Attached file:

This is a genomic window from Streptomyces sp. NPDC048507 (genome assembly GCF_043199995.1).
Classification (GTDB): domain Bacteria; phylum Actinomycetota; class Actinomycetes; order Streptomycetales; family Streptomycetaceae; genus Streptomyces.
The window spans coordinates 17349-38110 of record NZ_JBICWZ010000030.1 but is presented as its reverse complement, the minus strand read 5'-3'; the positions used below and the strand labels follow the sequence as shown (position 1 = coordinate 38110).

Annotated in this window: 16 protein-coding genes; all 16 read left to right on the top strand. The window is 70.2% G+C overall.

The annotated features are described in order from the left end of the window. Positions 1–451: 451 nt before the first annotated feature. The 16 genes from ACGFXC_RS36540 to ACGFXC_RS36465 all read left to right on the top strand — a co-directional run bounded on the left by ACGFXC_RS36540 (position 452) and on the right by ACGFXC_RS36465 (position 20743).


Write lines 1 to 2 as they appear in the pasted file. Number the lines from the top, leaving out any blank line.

This is a genomic window from Streptomyces sp. NPDC048507 (genome assembly GCF_043199995.1).
Classification (GTDB): domain Bacteria; phylum Actinomycetota; class Actinomycetes; order Streptomycetales; family Streptomycetaceae; genus Streptomyces.